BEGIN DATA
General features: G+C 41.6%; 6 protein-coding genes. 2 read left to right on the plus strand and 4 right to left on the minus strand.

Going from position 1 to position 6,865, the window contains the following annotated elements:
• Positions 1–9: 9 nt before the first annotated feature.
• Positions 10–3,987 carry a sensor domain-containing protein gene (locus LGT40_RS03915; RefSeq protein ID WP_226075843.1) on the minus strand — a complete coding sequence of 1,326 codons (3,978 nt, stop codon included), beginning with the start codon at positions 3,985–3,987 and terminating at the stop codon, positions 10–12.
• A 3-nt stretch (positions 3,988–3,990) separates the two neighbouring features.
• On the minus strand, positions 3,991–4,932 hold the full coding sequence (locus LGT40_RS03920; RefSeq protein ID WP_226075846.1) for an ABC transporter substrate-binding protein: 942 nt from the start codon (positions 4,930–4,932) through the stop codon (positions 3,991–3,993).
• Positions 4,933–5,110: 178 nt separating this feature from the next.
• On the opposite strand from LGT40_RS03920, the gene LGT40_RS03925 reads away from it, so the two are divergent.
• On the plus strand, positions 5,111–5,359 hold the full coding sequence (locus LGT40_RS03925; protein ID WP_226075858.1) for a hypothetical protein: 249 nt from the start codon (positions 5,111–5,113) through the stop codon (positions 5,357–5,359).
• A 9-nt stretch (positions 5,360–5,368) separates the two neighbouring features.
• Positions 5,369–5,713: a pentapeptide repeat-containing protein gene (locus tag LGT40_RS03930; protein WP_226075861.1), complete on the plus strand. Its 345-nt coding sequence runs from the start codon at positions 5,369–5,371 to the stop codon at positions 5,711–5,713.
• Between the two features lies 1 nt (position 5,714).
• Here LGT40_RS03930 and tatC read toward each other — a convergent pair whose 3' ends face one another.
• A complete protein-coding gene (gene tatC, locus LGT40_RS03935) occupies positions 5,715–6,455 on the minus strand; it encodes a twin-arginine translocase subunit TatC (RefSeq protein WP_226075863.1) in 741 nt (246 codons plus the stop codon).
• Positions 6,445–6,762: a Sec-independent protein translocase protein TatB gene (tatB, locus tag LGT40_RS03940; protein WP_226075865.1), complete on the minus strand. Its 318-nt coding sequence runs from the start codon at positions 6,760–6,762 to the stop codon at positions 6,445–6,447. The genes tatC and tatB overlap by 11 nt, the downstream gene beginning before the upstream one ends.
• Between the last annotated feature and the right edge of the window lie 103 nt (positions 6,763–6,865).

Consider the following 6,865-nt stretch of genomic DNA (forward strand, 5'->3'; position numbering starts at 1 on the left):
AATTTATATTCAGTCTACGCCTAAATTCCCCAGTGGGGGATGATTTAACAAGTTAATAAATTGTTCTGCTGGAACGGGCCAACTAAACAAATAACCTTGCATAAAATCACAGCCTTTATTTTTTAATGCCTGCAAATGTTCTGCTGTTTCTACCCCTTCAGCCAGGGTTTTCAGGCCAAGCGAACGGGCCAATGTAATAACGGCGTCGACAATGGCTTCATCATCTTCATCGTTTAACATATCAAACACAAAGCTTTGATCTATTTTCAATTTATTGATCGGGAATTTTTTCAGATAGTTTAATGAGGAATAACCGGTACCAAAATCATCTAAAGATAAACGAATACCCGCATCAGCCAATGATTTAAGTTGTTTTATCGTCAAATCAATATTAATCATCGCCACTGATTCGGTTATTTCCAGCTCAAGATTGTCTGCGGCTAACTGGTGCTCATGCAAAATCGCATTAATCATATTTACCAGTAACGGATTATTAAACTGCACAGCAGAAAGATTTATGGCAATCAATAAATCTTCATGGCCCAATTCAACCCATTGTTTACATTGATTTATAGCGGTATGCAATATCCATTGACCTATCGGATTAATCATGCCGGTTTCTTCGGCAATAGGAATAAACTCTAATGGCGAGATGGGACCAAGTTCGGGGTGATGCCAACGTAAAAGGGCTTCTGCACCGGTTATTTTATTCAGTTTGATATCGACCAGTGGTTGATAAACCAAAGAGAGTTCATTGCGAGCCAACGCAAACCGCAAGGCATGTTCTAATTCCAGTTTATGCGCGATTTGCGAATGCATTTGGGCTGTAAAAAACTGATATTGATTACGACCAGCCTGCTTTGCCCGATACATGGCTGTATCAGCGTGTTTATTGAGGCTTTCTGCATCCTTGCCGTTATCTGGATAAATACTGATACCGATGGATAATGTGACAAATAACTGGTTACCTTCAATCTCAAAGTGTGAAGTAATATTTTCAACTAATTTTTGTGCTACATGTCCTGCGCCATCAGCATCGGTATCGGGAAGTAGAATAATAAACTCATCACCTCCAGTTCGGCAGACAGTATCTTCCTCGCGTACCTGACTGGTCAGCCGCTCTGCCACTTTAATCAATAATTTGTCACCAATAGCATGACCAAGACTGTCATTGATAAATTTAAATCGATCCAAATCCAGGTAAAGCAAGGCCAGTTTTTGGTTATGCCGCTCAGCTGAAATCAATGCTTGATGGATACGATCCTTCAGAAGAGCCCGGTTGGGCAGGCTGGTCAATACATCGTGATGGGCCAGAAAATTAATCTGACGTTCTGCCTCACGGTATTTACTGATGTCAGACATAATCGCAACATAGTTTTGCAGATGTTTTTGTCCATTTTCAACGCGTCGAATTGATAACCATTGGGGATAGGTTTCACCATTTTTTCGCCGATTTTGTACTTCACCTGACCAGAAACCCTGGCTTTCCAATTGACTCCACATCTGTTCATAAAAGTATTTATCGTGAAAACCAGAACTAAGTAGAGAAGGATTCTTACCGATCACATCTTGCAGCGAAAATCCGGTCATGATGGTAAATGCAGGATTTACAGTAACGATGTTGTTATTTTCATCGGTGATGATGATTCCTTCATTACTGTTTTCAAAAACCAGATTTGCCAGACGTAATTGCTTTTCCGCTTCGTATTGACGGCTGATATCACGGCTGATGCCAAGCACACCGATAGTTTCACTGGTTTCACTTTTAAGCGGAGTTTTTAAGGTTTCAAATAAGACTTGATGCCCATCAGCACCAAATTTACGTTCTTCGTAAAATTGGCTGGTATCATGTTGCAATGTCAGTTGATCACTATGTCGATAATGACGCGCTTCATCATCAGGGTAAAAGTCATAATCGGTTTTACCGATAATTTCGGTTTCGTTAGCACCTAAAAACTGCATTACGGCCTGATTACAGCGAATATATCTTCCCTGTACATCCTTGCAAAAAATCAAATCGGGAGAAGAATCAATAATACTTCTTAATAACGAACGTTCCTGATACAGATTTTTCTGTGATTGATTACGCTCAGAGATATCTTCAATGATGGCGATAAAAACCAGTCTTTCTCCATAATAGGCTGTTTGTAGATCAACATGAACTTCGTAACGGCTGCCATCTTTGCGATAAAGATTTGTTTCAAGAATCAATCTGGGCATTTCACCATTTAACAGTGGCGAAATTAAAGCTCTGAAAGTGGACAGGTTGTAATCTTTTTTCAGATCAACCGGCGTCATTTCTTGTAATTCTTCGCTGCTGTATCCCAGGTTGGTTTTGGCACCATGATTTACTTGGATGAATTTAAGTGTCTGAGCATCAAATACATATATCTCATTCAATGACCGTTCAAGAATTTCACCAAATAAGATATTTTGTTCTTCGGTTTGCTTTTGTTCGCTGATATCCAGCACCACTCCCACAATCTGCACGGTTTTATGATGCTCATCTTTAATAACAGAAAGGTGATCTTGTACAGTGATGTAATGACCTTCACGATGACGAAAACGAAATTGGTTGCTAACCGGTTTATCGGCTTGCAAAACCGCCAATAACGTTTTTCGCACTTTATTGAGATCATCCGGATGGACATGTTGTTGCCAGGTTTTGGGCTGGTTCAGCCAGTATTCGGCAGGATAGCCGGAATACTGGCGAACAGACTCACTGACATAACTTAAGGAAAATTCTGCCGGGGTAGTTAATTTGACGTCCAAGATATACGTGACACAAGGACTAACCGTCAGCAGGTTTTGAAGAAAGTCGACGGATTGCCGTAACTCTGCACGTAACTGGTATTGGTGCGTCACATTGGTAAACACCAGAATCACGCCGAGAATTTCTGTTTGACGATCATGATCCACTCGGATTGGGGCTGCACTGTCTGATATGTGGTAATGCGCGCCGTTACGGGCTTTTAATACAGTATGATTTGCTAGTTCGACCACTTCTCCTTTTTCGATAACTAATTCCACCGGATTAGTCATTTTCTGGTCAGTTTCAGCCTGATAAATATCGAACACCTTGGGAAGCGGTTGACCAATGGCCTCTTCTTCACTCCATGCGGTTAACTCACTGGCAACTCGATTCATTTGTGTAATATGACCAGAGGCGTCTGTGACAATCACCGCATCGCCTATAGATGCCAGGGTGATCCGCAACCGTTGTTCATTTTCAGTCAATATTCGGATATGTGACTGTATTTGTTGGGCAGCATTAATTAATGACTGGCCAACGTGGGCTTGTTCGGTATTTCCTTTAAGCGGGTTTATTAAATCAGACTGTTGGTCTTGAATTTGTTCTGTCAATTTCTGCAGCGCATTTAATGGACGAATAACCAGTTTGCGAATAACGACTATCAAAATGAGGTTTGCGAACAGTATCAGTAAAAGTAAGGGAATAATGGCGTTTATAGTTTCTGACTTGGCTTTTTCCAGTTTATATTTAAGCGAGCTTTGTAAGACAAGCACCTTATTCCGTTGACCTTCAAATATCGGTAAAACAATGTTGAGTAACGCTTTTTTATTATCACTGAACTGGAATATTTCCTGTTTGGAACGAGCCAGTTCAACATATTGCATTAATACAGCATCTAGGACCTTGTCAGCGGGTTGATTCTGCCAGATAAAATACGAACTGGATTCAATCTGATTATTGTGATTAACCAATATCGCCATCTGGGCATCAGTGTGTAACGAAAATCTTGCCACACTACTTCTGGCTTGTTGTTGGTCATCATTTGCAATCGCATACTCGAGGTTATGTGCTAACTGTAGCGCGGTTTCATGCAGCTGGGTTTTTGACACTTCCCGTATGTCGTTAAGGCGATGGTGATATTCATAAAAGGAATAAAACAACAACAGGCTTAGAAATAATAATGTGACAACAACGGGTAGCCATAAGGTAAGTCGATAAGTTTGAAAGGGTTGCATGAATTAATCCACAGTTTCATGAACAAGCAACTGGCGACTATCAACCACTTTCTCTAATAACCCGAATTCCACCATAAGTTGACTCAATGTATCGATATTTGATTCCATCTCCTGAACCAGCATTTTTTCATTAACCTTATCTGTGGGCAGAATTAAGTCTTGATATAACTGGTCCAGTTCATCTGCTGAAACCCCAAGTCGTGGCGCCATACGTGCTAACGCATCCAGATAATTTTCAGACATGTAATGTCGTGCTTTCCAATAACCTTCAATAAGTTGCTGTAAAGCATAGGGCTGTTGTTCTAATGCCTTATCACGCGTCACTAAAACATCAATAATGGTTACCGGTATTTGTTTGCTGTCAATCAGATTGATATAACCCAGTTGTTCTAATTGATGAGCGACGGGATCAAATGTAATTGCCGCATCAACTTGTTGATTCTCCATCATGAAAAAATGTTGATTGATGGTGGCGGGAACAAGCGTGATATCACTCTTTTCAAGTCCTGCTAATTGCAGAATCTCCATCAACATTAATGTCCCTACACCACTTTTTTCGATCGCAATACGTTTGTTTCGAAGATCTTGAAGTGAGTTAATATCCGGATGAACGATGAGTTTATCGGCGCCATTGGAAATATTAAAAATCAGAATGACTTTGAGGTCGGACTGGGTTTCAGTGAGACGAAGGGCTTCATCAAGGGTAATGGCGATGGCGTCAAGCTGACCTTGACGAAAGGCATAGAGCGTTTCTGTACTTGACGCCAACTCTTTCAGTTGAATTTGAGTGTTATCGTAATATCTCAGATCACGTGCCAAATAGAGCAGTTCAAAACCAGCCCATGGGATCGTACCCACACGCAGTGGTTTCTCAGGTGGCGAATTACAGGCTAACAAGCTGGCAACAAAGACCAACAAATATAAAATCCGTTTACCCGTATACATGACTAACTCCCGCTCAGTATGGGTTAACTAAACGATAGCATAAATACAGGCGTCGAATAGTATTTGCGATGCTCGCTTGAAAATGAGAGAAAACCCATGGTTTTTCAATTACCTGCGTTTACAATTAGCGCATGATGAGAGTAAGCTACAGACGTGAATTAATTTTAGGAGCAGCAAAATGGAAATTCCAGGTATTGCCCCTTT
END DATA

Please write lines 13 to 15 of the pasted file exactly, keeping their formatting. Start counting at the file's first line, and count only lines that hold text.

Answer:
• Here LGT40_RS03930 and tatC read toward each other — a convergent pair whose 3' ends face one another.
• A complete protein-coding gene (gene tatC, locus LGT40_RS03935) occupies positions 5,715–6,455 on the minus strand; it encodes a twin-arginine translocase subunit TatC (RefSeq protein WP_226075863.1) in 741 nt (246 codons plus the stop codon).
• Positions 6,445–6,762: a Sec-independent protein translocase protein TatB gene (tatB, locus tag LGT40_RS03940; protein WP_226075865.1), complete on the minus strand. Its 318-nt coding sequence runs from the start codon at positions 6,760–6,762 to the stop codon at positions 6,445–6,447. The genes tatC and tatB overlap by 11 nt, the downstream gene beginning before the upstream one ends.